Thursday, August 25, 2011


In the spring of 1977, NBC aired a made-for-television science fiction movie about a mysterious man who was discovered washed up on a California beach after a storm. He nearly dies, but a beautiful marine biologist is able to save his life when she realizes that he breathes underwater. No one - not even the aquatic stranger himself - knows where he comes from; the best guess the government super computers can make is that he might be the last survivor of the sunken continent of Atlantis.

That telefilm, MAN FROM ATLANTIS, buoyed by the charismatic Patrick Duffy (pre-DALLAS) as the amnesiac sub-mariner, was a ratings hit, and the network commissioned three additional 2-hour movies, which aired throughout that Summer, followed by a weekly, hour-long series in the Fall. Now, Warner Archive has remastered and packaged those first four installments as "THE COMPLETE TV MOVIES COLLECTION," and fans of the series should be very pleased with the result.

In the first, MAN FROM ATLANTIS, the sea-born stranger adopts the monicker "Mark Harris," and helps the U.S. Navy foil the diabolical plans of super villain Mister Schubert (the always entertaining Victor Buono), who intends to conquer the world. In the second film, DEATH SCOUTS, Mark - now working for the independent Foundation For Oceanic Research with his lovely savior, Dr. Elizabeth Merrill (Belinda J. Montgomery), must deal with a pair of hostile extraterrestrial body-snatchers - the vanguard for an alien invasion force. In KILLER SPORES, a returning space probe brings a lethal microscopic life-form back to Earth, and in THE DISAPPEARANCES, the world's top scientists - including Elizabeth - are kidnapped by a mysterious organization.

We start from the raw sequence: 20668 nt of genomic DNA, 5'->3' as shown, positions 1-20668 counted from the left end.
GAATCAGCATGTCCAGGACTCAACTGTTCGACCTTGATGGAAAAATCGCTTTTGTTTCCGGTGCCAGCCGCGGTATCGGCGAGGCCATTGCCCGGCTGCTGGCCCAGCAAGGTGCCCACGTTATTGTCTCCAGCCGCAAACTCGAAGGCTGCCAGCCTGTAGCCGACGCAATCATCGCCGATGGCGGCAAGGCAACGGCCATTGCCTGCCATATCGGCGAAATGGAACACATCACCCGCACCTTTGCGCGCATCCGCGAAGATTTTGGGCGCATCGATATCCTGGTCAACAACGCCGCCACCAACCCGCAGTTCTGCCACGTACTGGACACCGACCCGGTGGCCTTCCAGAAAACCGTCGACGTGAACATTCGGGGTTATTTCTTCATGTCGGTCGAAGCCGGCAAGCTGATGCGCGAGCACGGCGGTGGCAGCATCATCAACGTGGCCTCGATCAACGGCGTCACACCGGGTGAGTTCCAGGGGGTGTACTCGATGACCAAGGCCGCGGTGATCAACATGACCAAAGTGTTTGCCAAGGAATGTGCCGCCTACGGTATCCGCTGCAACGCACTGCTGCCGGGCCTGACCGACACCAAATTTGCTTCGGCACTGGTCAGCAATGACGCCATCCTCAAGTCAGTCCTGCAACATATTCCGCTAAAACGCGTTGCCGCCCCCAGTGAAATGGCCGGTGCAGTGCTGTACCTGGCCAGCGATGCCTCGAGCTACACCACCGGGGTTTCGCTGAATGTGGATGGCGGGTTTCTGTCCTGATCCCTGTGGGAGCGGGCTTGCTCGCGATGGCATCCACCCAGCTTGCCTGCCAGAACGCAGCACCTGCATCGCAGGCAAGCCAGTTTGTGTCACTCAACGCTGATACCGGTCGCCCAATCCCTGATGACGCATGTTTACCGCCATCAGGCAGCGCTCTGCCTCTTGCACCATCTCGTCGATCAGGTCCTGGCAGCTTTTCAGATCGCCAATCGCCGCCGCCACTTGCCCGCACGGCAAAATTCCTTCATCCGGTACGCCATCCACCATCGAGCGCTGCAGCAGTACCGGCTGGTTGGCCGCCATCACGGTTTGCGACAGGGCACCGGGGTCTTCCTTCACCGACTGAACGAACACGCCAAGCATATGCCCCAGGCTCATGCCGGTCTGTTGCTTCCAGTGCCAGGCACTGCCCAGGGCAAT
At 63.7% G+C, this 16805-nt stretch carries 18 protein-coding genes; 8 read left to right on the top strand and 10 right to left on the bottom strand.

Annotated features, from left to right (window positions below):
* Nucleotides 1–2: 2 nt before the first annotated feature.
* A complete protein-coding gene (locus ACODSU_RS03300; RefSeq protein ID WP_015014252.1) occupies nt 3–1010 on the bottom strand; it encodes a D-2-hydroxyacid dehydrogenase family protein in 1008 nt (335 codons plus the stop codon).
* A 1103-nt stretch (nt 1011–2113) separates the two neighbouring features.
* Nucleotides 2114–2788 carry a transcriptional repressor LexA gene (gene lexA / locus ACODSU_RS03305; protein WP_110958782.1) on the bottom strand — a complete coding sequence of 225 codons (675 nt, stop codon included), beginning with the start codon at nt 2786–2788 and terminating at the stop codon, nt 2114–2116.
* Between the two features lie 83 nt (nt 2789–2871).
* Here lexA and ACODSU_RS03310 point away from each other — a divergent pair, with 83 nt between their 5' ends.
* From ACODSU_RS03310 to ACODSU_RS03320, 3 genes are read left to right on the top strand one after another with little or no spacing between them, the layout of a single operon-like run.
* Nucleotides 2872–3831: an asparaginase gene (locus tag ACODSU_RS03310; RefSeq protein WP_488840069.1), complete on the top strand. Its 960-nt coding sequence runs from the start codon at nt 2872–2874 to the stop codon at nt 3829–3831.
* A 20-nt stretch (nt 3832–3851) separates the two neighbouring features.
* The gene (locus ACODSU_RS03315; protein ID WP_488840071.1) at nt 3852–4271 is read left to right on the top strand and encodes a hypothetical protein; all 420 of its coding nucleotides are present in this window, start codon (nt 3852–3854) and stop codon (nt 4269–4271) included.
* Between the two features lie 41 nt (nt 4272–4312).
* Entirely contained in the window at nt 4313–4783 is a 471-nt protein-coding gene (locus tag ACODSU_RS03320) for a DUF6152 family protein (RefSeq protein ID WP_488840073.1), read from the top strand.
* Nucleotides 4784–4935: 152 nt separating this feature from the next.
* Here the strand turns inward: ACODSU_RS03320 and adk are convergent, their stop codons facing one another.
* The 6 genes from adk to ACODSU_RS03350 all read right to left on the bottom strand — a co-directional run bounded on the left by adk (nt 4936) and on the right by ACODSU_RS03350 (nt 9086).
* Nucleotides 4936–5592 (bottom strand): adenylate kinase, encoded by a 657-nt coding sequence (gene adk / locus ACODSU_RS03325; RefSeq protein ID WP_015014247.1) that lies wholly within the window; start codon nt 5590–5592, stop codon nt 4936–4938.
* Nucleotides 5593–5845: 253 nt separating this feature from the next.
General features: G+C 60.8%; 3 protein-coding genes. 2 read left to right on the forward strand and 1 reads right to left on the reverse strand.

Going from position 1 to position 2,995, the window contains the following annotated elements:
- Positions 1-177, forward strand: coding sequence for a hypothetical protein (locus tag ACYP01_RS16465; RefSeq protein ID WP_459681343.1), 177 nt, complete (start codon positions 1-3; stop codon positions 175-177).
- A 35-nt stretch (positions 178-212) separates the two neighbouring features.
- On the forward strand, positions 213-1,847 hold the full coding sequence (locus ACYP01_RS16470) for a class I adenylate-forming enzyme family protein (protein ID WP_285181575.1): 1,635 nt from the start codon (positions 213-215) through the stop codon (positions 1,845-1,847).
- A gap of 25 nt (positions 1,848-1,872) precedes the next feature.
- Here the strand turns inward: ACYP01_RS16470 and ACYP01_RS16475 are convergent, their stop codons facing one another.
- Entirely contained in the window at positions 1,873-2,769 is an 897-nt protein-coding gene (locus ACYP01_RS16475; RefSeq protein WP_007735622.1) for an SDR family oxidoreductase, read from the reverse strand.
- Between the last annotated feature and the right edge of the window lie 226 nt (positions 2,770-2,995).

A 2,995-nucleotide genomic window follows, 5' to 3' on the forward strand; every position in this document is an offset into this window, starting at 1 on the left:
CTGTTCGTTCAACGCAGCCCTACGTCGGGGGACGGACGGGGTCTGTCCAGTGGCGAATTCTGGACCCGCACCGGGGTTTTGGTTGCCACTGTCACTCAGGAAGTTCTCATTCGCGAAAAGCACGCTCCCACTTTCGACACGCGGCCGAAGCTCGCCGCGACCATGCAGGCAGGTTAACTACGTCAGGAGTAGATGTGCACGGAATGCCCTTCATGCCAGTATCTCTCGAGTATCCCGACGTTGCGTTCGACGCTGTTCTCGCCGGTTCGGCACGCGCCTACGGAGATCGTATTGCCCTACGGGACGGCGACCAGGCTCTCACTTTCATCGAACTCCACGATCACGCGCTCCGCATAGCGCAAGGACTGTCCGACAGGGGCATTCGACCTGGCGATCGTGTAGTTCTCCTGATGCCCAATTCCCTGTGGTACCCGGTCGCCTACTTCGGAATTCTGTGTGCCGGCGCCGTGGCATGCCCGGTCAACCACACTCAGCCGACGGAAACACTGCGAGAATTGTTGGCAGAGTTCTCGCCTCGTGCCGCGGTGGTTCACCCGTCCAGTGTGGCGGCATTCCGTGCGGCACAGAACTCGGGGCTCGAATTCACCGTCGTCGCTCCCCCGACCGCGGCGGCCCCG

All four TV movies are fairly entertaining, if a bit slow by today's standards, with decent scripts grounded in science and pseudo-science. Much mileage is gotten out of Mark's naivete/innocence and his "stranger in a strange land" situation. Duffy's charisma carries the flicks pretty well, and there's plenty of rather amazing (for the time) underwater action sequences, and plenty of classic, Old School special effects. Most notably, the unique submersible vehicle called The Cetacean, which is introduced in the pilot film as property of the villain, but is soon co-opted by the heroes, becoming Mark's mobile base of operations.

The two-disc, manufactured-on-demand DVD-R set from Warner Archive sports newly-remastered, "full-frame" 1.33:1 transfers. Picture quality is pretty remarkable for TV films of this vintage; there are a few minor nicks, specks and scratches, but nothing particularly distracting. Colors are surprisingly bright, and details are quite sharp. The 2.0 Dolby mono audio is clear and crisp, with no notable hiss or pops. Overall, it's a high-quality TV-on-DVD presentation.

I loved these movies when I was 13, and I am very aware that my nostalgia for the MAN FROM ATLANTIS colors my opinion of these TV movies today. If you grew up with the show back in the late 1970s - or just have a fondness for genre television from that era - you may want to pick these discs up. The presentation is extremely good, considering that the source material is 34 years-old. I happen to think they're a lot of fun, and you might, too.

Note: The complete 13-episode weekly series is available, too, and my review of that DVD set will be posted shortly.

BUY: Man From Atlantis:  Complete TV Movies Collection  (Remastered, 2 Disc)